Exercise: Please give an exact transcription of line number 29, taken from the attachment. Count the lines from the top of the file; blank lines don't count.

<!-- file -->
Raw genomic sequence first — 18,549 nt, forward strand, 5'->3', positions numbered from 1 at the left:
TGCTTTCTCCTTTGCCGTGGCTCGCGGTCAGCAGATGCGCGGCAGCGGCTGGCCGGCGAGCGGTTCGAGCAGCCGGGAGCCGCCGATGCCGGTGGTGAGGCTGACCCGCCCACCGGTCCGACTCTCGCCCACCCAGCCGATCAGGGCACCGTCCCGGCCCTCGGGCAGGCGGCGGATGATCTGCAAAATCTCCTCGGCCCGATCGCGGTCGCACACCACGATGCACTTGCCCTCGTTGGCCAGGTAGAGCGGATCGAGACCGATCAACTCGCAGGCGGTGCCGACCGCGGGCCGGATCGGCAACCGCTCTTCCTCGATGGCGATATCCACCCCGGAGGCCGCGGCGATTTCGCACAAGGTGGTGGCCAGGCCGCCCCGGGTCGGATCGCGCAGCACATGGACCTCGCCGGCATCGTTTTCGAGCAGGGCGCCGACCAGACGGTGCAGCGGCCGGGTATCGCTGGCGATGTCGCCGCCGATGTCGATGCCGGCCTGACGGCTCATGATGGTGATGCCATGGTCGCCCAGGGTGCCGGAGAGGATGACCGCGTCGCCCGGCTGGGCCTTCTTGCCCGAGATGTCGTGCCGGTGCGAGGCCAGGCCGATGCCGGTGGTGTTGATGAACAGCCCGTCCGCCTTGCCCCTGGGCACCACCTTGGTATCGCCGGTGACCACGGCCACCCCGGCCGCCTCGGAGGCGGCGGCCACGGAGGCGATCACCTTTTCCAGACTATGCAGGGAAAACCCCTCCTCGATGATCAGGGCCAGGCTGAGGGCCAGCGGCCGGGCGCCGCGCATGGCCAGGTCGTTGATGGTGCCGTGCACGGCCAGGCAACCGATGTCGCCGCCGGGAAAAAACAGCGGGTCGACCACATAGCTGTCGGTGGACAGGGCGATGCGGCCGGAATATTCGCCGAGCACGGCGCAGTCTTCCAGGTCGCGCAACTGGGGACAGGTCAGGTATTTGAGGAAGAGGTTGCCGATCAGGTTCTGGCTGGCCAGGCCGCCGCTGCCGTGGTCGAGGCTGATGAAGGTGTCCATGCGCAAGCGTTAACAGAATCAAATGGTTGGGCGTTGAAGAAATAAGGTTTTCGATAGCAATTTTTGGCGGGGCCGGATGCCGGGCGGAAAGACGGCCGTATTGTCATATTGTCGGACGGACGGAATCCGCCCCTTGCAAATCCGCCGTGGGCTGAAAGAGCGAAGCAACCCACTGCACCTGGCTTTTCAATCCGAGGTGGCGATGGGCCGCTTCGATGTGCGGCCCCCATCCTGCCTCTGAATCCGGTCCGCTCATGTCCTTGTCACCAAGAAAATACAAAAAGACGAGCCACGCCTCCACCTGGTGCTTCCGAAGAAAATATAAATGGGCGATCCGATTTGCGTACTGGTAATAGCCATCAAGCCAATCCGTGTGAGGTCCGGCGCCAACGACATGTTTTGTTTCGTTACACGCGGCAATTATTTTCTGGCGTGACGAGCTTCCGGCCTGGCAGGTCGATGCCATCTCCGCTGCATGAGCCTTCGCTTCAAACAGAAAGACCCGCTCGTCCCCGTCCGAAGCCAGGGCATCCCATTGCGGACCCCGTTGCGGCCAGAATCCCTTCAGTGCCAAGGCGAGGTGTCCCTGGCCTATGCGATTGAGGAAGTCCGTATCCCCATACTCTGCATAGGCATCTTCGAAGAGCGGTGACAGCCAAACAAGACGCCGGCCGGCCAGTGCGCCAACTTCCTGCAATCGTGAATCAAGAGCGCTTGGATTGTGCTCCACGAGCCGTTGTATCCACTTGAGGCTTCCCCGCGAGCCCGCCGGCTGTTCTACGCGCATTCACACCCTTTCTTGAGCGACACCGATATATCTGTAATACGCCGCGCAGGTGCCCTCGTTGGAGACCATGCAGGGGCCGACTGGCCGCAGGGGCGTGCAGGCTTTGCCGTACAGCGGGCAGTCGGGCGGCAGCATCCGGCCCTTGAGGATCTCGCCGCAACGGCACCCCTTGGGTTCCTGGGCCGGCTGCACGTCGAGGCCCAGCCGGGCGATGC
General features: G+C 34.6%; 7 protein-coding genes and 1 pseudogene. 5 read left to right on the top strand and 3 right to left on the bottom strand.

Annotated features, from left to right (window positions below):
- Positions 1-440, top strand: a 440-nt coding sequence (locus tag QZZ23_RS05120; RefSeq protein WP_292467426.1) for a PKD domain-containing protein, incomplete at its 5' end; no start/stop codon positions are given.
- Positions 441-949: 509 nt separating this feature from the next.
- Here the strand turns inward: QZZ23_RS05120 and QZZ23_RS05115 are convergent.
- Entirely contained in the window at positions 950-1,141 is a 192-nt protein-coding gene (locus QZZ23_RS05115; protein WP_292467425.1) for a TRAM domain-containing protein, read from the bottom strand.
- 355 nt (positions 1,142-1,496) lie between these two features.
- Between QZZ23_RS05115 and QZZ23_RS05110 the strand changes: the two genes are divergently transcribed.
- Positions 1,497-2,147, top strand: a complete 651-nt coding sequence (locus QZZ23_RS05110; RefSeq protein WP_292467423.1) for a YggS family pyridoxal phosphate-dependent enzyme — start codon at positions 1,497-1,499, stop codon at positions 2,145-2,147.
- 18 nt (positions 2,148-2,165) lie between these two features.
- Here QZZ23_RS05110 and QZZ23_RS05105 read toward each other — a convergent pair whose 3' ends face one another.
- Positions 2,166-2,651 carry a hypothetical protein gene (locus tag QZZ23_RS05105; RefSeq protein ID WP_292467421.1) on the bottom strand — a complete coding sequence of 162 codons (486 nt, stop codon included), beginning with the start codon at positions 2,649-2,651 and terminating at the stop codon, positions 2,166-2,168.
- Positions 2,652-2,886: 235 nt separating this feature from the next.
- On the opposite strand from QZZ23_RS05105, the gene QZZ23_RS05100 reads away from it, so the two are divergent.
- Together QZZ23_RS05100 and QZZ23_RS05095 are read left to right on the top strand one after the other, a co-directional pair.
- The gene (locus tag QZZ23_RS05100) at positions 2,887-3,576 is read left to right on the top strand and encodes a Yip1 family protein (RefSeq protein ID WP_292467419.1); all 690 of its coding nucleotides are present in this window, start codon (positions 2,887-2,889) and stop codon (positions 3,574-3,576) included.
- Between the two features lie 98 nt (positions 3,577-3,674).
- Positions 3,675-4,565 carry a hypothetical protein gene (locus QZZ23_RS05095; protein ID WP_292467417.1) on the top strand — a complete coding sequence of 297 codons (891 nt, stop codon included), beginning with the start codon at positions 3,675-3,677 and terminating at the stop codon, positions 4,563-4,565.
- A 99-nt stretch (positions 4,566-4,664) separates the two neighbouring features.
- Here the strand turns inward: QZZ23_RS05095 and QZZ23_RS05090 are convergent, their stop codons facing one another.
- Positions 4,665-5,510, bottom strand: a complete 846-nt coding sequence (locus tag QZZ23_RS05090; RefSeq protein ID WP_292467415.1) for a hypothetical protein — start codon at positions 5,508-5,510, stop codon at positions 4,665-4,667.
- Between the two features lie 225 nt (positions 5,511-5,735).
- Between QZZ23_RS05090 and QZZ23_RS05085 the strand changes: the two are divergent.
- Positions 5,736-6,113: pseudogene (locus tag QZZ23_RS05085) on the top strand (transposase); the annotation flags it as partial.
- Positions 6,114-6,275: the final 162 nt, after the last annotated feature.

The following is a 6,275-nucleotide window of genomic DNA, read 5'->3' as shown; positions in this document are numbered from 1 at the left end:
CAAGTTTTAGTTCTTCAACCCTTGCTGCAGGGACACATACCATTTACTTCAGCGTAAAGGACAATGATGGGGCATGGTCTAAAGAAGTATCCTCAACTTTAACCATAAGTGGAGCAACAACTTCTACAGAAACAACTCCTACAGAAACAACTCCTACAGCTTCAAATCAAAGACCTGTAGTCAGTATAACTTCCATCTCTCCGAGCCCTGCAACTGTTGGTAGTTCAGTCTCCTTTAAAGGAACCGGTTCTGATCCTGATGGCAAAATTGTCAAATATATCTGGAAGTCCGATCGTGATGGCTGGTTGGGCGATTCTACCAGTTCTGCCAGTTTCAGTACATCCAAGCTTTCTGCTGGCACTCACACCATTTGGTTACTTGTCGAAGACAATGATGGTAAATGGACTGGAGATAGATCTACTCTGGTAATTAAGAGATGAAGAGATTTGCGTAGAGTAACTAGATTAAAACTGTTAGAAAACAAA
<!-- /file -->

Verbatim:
CAAGTTTTAGTTCTTCAACCCTTGCTGCAGGGACACATACCATTTACTTCAGCGTAAAGGACAATGATGGGGCATGGTCTAAAGAAGTATCCTCAACTTTAACCATAAGTGGAGCAACAACTTCTACAGAAACAACTCCTACAGAAACAACTCCTACAGCTTCAAATCAAAGACCTGTAGTCAGTATAACTTCCATCTCTCCGAGCCCTGCAACTGTTGGTAGTTCAGTCTCCTTTAAAGGAACCGGTTCTGATCCTGATGGCAAAATTGTCAAATATATCTGGAAGTCCGATCGTGATGGCTGGTTGGGCGATTCTACCAGTTCTGCCAGTTTCAGTACATCCAAGCTTTCTGCTGGCACTCACACCATTTGGTTACTTGTCGAAGACAATGATGGTAAATGGACTGGAGATAGATCTACTCTGGTAATTAAGAGATGAAGAGATTTGCGTAGAGTAACTAGATTAAAACTGTTAGAAAACAAA